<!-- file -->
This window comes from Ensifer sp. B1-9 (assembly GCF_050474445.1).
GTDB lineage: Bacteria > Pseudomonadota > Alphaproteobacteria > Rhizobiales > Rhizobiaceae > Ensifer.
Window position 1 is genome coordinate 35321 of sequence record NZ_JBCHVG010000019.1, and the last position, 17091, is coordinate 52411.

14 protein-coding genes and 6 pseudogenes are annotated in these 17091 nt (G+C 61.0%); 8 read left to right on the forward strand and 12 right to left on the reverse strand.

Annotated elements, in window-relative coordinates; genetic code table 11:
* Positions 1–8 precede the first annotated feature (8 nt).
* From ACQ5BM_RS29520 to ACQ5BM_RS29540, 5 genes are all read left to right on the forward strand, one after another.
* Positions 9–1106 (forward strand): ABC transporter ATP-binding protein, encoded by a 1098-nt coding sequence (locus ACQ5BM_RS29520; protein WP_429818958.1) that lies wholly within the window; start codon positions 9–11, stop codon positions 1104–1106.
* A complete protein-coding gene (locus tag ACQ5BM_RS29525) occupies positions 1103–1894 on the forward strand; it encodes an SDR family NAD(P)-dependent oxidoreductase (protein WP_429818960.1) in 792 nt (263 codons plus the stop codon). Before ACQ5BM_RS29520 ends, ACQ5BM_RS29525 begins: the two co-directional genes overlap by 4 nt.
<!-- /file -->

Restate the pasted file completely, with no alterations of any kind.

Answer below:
This window comes from Ensifer sp. B1-9 (assembly GCF_050474445.1).
GTDB lineage: Bacteria > Pseudomonadota > Alphaproteobacteria > Rhizobiales > Rhizobiaceae > Ensifer.
Window position 1 is genome coordinate 35321 of sequence record NZ_JBCHVG010000019.1, and the last position, 17091, is coordinate 52411.

14 protein-coding genes and 6 pseudogenes are annotated in these 17091 nt (G+C 61.0%); 8 read left to right on the forward strand and 12 right to left on the reverse strand.

Annotated elements, in window-relative coordinates; genetic code table 11:
* Positions 1–8 precede the first annotated feature (8 nt).
* From ACQ5BM_RS29520 to ACQ5BM_RS29540, 5 genes are all read left to right on the forward strand, one after another.
* Positions 9–1106 (forward strand): ABC transporter ATP-binding protein, encoded by a 1098-nt coding sequence (locus ACQ5BM_RS29520; protein WP_429818958.1) that lies wholly within the window; start codon positions 9–11, stop codon positions 1104–1106.
* A complete protein-coding gene (locus tag ACQ5BM_RS29525) occupies positions 1103–1894 on the forward strand; it encodes an SDR family NAD(P)-dependent oxidoreductase (protein WP_429818960.1) in 792 nt (263 codons plus the stop codon). Before ACQ5BM_RS29520 ends, ACQ5BM_RS29525 begins: the two co-directional genes overlap by 4 nt.